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Sarcoma

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A sarcoma is a form of cancer that develops in connective tissues or bone. There are many sub-types of sarcomas, with the two major categories being soft-tissue sarcomas and bone sarcomas. The major forms of soft-tissue sarcomas are formed in muscles, blood vessels, tendons, fat, and nerves in the arms and legs. Bone sarcomas most often occur in the legs, especially around the knee. There are many forms of bone cancers, but not all bone cancers are sarcomas.

Statistics 

  • Sarcomas account for about 1 percent of adult cancers and about 15 percent of childhood cancers.
  • In the U.S., about 11,280 new cases of soft-tissue sarcoma are expected to be diagnosed in 2012, resulting in approximately 3,900 deaths.
  • There are approximately 800 new cases of bone sarcoma in the U.S. every year.
  • Of the new cases of bone sarcoma, about half occur in children and teenagers.

Risk Factors 

There are no concrete reasons for developing sarcomas, but certain risk factors have been identified based on common characteristics in individuals who developed the disease, including:

  • High doses of radiation exposure from treatments for other cancers; however, radiation treatment techniques have improved to ensure the targeted area is treated more precisely so effects on surrounding tissues and organs are minimized.
  • Individuals exposed to certain herbicides and preservatives have a higher risk.
  • Individuals with certain inherited diseases, such as Li-Fraumeni syndrome or von Recklinghausen’s disease, have an increased risk of developing a soft-tissue sarcoma.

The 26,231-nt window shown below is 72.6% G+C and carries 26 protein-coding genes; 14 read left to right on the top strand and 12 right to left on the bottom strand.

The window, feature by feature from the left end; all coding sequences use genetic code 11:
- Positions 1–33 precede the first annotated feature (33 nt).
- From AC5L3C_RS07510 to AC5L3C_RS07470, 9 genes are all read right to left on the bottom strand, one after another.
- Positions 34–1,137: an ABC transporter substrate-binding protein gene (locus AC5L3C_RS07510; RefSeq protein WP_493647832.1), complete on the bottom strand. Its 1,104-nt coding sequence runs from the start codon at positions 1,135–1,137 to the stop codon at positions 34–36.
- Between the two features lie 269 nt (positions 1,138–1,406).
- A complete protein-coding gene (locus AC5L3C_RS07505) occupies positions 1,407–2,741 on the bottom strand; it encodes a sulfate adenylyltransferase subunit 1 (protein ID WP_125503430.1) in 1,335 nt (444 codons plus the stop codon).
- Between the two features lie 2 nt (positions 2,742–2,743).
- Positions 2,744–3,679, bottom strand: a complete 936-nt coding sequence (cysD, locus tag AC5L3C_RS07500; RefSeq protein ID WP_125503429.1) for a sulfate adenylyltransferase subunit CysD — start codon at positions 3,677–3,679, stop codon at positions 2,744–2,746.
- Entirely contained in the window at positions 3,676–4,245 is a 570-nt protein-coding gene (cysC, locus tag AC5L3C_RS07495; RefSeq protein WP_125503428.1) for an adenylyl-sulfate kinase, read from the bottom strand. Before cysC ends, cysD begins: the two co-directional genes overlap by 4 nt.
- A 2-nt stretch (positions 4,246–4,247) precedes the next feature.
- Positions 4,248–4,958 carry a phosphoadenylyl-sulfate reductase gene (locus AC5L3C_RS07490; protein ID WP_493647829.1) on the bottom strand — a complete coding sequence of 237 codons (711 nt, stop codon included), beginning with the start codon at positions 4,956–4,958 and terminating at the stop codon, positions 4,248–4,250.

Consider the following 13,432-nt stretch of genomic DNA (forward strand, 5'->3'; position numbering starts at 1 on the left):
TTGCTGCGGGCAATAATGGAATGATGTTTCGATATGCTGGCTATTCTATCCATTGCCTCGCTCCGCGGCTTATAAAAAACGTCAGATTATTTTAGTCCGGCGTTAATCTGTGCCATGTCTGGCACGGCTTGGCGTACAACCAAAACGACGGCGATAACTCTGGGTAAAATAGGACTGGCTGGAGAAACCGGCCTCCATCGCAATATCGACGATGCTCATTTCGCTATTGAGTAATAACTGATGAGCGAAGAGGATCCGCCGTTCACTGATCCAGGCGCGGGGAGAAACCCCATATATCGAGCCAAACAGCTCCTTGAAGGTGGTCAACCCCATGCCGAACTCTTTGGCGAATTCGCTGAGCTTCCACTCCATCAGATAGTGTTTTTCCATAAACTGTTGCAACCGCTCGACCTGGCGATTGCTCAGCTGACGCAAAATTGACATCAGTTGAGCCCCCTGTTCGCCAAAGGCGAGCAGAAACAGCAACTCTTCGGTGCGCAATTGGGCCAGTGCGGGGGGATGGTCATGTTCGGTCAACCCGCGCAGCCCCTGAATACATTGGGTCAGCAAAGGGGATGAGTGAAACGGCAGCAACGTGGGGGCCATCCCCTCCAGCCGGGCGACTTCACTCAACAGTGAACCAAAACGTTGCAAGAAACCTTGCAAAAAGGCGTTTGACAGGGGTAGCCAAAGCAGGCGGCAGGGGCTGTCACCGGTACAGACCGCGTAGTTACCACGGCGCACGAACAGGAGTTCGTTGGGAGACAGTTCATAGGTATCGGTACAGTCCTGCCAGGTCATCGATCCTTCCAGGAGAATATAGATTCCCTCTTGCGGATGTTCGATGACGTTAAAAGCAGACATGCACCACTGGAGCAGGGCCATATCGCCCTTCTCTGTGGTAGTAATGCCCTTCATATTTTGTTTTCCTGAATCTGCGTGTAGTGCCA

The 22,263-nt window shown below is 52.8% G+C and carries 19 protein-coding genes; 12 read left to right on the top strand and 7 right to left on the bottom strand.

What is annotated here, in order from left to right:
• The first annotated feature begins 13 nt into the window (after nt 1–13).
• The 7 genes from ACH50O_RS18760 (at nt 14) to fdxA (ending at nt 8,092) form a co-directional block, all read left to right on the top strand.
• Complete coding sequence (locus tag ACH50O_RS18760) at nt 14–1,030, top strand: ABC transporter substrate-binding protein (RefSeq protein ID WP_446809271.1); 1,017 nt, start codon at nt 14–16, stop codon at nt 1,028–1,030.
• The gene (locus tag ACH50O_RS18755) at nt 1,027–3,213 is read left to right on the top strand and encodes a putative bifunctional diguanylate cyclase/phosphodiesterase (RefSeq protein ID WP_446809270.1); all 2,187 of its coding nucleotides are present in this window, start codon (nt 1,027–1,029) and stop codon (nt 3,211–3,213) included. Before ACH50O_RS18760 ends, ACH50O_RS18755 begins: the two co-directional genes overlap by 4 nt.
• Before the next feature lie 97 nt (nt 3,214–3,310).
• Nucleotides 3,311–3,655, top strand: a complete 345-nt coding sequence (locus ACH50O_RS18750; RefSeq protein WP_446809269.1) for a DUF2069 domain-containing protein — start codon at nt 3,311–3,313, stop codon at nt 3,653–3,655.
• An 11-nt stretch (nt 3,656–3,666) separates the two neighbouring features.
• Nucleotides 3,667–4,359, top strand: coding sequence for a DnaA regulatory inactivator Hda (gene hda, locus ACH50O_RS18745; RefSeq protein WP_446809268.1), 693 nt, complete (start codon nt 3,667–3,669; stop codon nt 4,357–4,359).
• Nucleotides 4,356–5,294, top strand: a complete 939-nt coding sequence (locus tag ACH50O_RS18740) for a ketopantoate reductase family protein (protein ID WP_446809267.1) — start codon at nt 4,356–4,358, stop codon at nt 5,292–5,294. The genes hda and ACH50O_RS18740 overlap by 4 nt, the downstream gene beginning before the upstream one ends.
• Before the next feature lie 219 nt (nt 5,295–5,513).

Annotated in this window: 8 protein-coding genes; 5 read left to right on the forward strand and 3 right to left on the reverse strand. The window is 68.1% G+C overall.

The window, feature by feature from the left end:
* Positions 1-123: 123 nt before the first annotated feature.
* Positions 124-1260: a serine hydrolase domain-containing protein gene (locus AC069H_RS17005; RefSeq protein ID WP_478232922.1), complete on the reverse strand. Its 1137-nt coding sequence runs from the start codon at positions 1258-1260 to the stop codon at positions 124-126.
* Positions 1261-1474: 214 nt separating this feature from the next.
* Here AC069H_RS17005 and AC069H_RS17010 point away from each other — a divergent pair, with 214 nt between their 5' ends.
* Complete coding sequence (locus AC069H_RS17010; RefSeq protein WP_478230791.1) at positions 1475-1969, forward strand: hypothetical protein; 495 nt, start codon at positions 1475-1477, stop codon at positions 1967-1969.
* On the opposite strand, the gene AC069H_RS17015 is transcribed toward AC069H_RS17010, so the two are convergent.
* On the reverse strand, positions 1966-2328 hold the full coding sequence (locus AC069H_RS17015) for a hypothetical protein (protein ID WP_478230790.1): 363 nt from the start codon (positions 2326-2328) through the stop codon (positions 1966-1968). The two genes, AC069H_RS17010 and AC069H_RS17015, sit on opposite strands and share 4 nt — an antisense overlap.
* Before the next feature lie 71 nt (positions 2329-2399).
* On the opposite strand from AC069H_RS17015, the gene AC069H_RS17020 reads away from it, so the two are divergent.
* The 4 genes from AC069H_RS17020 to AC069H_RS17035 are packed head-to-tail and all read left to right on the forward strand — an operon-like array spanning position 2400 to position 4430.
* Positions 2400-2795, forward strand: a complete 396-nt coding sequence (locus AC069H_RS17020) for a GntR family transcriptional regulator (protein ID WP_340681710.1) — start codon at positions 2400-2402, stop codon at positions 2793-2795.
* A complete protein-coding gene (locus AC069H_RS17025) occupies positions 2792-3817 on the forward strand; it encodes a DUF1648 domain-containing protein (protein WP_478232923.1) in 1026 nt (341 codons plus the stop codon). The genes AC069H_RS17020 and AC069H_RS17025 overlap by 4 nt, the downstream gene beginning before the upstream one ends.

• Damage to a person’s lymph system, which can occur through surgery or radiation therapy, is also a risk factor associated with soft-tissue sarcoma.

Signs and Symptoms 

In the early stages, it can be difficult to determine if a sarcoma is present and can go undetected for a long period of time. Suspicious lumps or swollen areas of the body should be evaluated by a physician, who may conduct a biopsy to determine if the lump is a malignant tumor or benign. Over time, tumors will grow, become sore, and eventually cause pain because the tumor presses against nerves or muscles.

Tips for Prevention 

There are no known ways to prevent the development of a bone or soft-tissue sarcoma. Maintaining a healthy lifestyle and getting regular check-ups are the best ways to reduce the risk for developing all forms of cancer.

Treatment Options 

Once a sarcoma is diagnosed, the treatment plan will be based on type, location, stage of the cancer, and the patient’s overall health. Depending on the cancer’s location, as well as its stage of development, surgery is usually recommended. Normal surrounding tissue is usually removed to reduce the risk of the tumor spreading to adjacent areas. Radiation therapy or chemotherapy may also be used to reduce the chances the tumor will recur.

Sources: American Cancer Society, National Cancer Institute, Sarcoma Foundation of America